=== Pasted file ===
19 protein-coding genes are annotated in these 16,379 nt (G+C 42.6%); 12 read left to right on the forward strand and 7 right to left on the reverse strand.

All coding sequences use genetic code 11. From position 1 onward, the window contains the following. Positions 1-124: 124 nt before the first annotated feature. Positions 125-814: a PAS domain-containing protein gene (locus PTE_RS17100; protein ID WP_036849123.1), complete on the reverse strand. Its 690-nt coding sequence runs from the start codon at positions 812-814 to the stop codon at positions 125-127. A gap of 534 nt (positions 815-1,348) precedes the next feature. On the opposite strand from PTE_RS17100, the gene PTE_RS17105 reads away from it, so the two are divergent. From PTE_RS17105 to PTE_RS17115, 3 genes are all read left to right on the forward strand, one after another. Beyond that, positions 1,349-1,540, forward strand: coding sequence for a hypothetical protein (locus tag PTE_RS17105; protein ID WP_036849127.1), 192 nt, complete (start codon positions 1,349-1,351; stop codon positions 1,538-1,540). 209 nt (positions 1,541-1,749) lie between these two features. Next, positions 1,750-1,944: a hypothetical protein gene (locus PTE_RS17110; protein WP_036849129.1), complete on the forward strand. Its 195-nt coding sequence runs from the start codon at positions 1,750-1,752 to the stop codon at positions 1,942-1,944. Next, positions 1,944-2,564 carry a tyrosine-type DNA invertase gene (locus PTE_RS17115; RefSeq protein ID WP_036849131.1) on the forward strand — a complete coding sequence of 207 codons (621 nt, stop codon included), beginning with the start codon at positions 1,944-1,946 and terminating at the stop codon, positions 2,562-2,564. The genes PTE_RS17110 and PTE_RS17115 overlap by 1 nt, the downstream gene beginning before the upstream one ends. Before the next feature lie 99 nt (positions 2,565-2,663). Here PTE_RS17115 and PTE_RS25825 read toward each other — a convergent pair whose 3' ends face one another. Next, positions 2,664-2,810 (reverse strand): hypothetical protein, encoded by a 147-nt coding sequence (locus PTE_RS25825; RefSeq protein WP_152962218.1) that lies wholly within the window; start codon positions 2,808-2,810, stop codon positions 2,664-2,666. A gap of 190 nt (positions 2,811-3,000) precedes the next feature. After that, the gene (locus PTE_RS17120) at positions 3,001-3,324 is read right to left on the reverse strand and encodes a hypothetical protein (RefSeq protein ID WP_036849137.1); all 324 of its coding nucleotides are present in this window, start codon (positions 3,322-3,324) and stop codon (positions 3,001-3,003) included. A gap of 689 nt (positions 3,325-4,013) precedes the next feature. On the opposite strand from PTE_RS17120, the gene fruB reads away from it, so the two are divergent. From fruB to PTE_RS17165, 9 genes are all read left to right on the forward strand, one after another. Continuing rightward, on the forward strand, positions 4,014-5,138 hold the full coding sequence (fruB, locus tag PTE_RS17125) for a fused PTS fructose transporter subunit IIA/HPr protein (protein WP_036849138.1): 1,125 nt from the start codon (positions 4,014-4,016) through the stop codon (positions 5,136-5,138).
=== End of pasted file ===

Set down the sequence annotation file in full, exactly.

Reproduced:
19 protein-coding genes are annotated in these 16,379 nt (G+C 42.6%); 12 read left to right on the forward strand and 7 right to left on the reverse strand.

All coding sequences use genetic code 11. From position 1 onward, the window contains the following. Positions 1-124: 124 nt before the first annotated feature. Positions 125-814: a PAS domain-containing protein gene (locus PTE_RS17100; protein ID WP_036849123.1), complete on the reverse strand. Its 690-nt coding sequence runs from the start codon at positions 812-814 to the stop codon at positions 125-127. A gap of 534 nt (positions 815-1,348) precedes the next feature. On the opposite strand from PTE_RS17100, the gene PTE_RS17105 reads away from it, so the two are divergent. From PTE_RS17105 to PTE_RS17115, 3 genes are all read left to right on the forward strand, one after another. Beyond that, positions 1,349-1,540, forward strand: coding sequence for a hypothetical protein (locus tag PTE_RS17105; protein ID WP_036849127.1), 192 nt, complete (start codon positions 1,349-1,351; stop codon positions 1,538-1,540). 209 nt (positions 1,541-1,749) lie between these two features. Next, positions 1,750-1,944: a hypothetical protein gene (locus PTE_RS17110; protein WP_036849129.1), complete on the forward strand. Its 195-nt coding sequence runs from the start codon at positions 1,750-1,752 to the stop codon at positions 1,942-1,944. Next, positions 1,944-2,564 carry a tyrosine-type DNA invertase gene (locus PTE_RS17115; RefSeq protein ID WP_036849131.1) on the forward strand — a complete coding sequence of 207 codons (621 nt, stop codon included), beginning with the start codon at positions 1,944-1,946 and terminating at the stop codon, positions 2,562-2,564. The genes PTE_RS17110 and PTE_RS17115 overlap by 1 nt, the downstream gene beginning before the upstream one ends. Before the next feature lie 99 nt (positions 2,565-2,663). Here PTE_RS17115 and PTE_RS25825 read toward each other — a convergent pair whose 3' ends face one another. Next, positions 2,664-2,810 (reverse strand): hypothetical protein, encoded by a 147-nt coding sequence (locus PTE_RS25825; RefSeq protein WP_152962218.1) that lies wholly within the window; start codon positions 2,808-2,810, stop codon positions 2,664-2,666. A gap of 190 nt (positions 2,811-3,000) precedes the next feature. After that, the gene (locus PTE_RS17120) at positions 3,001-3,324 is read right to left on the reverse strand and encodes a hypothetical protein (RefSeq protein ID WP_036849137.1); all 324 of its coding nucleotides are present in this window, start codon (positions 3,322-3,324) and stop codon (positions 3,001-3,003) included. A gap of 689 nt (positions 3,325-4,013) precedes the next feature. On the opposite strand from PTE_RS17120, the gene fruB reads away from it, so the two are divergent. From fruB to PTE_RS17165, 9 genes are all read left to right on the forward strand, one after another. Continuing rightward, on the forward strand, positions 4,014-5,138 hold the full coding sequence (fruB, locus tag PTE_RS17125) for a fused PTS fructose transporter subunit IIA/HPr protein (protein WP_036849138.1): 1,125 nt from the start codon (positions 4,014-4,016) through the stop codon (positions 5,136-5,138).